Declining milk prices about two years ago helped Coley’s argument to add a creamery. “My father didn’t encourage us to come back to the farm, but now that we’re here, I know he enjoys working with us,” said Coley. “We’ve done feasibility studies, developed a marketing plan, determined a site and we’re now finalizing finances and the building. The goal was to be up and running by August of 2018, but it’s probably going to be fall or winter of next year.” The initial plan is to pasteurize and sell bottled milk, ice cream, butter and half and half, then add seasonal products such as eggnog.
Now that Coley is focused on developing the creamery, her sister-in-law Brittany, who has a master’s degree in dairy science, has taken over as herd manager. The family visited about a dozen creameries of all sizes during the initial planning stage to get ideas for their own enterprise.
Coley is confident that customers will patronize the creamery because the farm has already developed an agritourism program. “We have a head start with customers because people come to the farm, take a tour, then ask where they can purchase our products,” said Coley. “Now we can tell them the creamery is coming and they’ll be able to buy our products here.”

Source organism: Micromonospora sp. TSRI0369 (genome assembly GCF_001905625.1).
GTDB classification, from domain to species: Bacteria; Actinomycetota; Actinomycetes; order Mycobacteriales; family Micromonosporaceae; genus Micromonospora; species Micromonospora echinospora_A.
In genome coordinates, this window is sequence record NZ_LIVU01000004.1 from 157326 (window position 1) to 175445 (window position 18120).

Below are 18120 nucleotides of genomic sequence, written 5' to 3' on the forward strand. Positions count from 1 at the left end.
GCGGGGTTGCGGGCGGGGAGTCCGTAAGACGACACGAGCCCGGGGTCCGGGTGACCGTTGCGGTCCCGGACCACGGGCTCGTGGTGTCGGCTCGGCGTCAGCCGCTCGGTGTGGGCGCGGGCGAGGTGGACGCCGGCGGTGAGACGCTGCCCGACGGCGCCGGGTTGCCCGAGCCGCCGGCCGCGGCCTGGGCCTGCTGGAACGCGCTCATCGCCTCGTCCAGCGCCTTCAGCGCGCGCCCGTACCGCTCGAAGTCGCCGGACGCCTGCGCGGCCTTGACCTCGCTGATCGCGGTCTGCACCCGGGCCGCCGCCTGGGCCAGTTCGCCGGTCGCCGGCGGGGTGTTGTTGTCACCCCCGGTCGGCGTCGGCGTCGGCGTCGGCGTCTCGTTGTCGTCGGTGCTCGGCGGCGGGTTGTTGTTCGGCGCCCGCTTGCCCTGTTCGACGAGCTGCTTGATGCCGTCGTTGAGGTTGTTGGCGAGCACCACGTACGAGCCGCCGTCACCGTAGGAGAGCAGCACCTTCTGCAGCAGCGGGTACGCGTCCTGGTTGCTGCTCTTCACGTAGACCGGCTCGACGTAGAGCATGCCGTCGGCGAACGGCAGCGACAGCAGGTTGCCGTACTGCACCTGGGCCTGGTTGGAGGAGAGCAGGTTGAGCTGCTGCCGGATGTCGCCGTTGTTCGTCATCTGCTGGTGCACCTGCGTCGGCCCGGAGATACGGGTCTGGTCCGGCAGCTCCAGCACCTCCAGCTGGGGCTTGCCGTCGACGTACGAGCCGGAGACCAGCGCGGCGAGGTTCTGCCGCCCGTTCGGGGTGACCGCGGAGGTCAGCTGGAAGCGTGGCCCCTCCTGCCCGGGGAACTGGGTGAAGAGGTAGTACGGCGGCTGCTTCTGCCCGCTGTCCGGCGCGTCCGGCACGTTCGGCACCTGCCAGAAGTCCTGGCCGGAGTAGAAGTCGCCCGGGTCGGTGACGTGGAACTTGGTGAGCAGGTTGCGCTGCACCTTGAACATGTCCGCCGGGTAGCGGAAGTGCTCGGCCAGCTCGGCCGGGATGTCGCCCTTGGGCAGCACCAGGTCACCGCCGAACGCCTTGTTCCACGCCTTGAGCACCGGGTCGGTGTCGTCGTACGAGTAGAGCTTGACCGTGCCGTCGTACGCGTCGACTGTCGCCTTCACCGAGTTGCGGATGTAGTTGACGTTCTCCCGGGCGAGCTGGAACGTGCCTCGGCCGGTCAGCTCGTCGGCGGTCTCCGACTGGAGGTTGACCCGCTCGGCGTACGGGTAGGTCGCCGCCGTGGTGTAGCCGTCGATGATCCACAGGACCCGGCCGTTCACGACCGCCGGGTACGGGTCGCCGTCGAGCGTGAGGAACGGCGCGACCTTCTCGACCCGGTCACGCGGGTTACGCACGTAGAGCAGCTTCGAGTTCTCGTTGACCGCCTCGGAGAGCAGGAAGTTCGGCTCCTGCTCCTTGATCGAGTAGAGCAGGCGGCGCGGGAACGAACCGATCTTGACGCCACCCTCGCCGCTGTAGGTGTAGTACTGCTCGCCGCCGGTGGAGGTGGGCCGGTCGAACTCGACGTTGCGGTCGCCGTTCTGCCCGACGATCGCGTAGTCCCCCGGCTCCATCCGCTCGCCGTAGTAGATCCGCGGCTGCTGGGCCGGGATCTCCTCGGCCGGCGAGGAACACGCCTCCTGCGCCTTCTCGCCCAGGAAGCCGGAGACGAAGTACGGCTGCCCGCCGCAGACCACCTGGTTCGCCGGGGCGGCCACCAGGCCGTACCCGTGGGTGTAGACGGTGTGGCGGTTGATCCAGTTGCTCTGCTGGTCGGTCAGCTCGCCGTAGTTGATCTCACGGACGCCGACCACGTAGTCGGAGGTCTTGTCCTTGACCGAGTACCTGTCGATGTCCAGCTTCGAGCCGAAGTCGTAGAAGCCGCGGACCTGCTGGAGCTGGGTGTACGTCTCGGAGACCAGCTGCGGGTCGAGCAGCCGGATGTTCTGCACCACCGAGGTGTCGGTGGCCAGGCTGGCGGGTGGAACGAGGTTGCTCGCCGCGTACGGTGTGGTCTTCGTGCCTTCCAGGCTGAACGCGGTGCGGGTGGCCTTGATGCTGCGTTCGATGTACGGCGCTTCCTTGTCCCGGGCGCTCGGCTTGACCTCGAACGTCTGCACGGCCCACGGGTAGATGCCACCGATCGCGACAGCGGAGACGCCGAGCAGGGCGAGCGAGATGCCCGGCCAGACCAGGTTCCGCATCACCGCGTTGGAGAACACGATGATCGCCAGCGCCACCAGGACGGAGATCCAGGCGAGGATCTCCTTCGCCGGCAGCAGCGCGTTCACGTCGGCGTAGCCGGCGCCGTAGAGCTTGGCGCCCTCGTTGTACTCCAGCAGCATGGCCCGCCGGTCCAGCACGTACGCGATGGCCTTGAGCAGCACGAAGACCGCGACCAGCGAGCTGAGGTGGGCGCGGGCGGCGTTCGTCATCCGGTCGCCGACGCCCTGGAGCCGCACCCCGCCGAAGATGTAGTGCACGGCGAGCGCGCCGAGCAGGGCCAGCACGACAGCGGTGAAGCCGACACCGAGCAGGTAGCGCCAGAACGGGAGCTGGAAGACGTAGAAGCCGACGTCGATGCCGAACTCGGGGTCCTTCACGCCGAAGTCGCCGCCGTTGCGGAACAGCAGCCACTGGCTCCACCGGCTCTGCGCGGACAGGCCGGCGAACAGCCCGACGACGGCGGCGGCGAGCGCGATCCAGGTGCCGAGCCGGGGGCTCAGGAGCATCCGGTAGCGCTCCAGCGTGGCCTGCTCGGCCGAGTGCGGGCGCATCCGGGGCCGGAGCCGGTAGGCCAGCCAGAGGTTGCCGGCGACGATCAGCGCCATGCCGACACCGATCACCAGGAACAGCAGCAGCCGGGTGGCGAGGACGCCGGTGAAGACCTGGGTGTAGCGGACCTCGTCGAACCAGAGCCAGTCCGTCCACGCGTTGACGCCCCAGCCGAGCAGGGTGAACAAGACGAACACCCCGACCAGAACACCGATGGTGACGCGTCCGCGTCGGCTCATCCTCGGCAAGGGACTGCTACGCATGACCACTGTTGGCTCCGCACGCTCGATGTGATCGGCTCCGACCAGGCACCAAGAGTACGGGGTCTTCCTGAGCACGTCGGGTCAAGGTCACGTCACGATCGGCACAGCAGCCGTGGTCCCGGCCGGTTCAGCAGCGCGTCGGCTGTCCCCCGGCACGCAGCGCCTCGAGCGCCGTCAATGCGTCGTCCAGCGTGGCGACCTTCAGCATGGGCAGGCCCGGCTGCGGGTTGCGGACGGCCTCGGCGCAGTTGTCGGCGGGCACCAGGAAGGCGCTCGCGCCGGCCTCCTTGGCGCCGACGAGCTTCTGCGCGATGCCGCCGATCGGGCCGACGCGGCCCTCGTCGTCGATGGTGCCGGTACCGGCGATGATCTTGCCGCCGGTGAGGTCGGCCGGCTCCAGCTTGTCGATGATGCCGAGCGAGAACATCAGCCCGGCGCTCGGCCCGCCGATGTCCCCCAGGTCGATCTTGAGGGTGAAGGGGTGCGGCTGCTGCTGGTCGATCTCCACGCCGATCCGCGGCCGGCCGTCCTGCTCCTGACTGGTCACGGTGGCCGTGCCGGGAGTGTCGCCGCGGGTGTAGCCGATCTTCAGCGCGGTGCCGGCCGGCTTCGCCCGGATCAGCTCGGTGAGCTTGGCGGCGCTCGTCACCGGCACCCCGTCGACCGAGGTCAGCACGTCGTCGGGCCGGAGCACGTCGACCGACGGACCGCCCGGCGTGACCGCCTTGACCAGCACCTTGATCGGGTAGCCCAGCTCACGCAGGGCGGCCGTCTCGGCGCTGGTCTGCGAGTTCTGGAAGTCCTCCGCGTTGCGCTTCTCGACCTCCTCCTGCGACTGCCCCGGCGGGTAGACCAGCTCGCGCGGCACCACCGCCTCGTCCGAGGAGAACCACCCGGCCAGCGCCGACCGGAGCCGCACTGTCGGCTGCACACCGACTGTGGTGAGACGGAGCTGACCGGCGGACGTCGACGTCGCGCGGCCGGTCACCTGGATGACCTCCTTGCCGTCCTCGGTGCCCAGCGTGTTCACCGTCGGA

Richland Farms has been hosting spring farm tours for young children for as long as Coley can remember, and she expanded the tours when she returned to the farm. “When Brittany joined us on the farm, she wanted to do a pumpkin patch and corn maze, so this is our fourth year doing that,” said Coley. “The Fall Festival is open to the public on weekends in October. The admission charge covers everything including a hay bale maze for kids, cottonseed pit and vendors who do hands-on agricultural educational activities such as butter making. We also do walking tours of the farm.”
This past June, Richlands Dairy Farm hosted their first ‘Dinner on the Dairy’. Rather than having a farm to table meal featuring local food, the farmers who grew the food were also present for the family-style meal. Coley’s goal in creating the event was to encourage consumers to seek out farmers to answer questions about agriculture.
“I always tell people, you wouldn’t ask your mechanic a medical question — you’d ask your doctor,” said Coley. “It should be the same with your food. If you have a question about food, you shouldn’t be pulling information from the internet — you should ask a farmer. But when less than two percent of the population farms, it’s hard to find a farmer to ask.”
Coley says that her grandfather was forward-thinking when it came to farm planning and laid the groundwork for a smooth transition, including incorporation so future farm ownership could be passed down through stock.
Although the creamery is a big step for her generation, Coley is confident that it will succeed. “The creamery is going to have to be community-supported,” she said. “We’re going to build it, but we’re going to rely on people passing through to stop in and buy products to support it.”
Visit Richlands Dairy Farm online at www.richlandsdairyfarm.com.